(Critical Guide to British Fiction)

The plot of this novel is not nearly as significant as its characterization, and the characters themselves are important for their thoughts, not their actions. Virginia Woolf focuses not on what happens around the characters but rather on what happens within them, most particularly the central character, Jacob Flanders.

When the novel opens, Jacob is a young boy living in the seaside city of Scarborough with his widowed mother and two brothers. These geographical and familial roots provide the youth with his first experiences of complexity, which foreshadow his subsequent struggles to deal with an increasingly complicated world. Though the seaside location is strikingly beautiful, it is not always peaceful and romantic; it is also attacked by powerful storms and hurricanes. Further, though Jacob plays childlike games near the water and finds childlike treasures on the beach, he also discovers unsettling objects, such as a cow’s skull, with its ominous suggestions of change intruding into the changelessness of the sea.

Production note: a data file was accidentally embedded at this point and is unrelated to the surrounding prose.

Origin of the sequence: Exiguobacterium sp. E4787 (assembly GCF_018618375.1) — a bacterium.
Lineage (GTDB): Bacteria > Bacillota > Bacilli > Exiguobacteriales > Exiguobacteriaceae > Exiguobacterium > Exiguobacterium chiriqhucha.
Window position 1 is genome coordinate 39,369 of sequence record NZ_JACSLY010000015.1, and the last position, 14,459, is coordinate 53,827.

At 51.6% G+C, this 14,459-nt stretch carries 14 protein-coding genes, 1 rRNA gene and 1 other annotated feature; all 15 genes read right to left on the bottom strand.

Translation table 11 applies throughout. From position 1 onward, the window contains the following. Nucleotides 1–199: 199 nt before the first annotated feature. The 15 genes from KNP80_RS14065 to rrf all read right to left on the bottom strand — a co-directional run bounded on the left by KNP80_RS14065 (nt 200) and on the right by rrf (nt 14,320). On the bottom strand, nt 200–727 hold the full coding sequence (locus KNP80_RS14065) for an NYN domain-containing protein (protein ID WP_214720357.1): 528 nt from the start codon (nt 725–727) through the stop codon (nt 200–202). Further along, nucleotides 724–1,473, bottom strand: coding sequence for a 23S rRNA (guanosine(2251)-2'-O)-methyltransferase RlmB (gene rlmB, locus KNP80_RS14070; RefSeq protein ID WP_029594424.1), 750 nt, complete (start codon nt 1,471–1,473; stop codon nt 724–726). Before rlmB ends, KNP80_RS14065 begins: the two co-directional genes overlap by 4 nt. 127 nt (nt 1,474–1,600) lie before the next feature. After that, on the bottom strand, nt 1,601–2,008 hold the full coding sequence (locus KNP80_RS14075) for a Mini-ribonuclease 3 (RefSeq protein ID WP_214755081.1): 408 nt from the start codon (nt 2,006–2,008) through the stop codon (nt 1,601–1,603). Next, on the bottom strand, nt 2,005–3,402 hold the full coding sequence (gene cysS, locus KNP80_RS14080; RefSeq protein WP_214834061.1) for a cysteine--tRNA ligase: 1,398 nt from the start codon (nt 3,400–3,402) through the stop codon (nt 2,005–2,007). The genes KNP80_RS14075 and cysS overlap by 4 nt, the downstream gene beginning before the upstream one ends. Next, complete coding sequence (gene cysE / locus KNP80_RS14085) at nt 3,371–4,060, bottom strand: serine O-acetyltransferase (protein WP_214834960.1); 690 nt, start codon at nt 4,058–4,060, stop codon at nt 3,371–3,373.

Going to Cambridge in 1906, Jacob begins his pilgrimage forward and backward. He becomes immersed in the twentieth century, experiencing what he cannot identify the modern sense of restlessness and sadness and he attempts to escape into earlier centuries, proclaiming his disdain for what he perceives as the modern civilization and announcing his admiration for previous cultures, particularly that of the Greeks. As both a representative and a victim of the...

(The entire section is 614 words.)


(Critical Guide to British Fiction)

Fleishman, Avrom. Virginia Woolf: A Critical Reading, 1975.

Guiguet, Jean. Virginia Woolf and Her Works, 1965. Translated by Jean Stewart.

Marcus, Jane. Virginia Woolf: A Feminist Slant, 1983.

Naremore, James. The World Without a Self: Virginia Woolf and the Novel, 1973.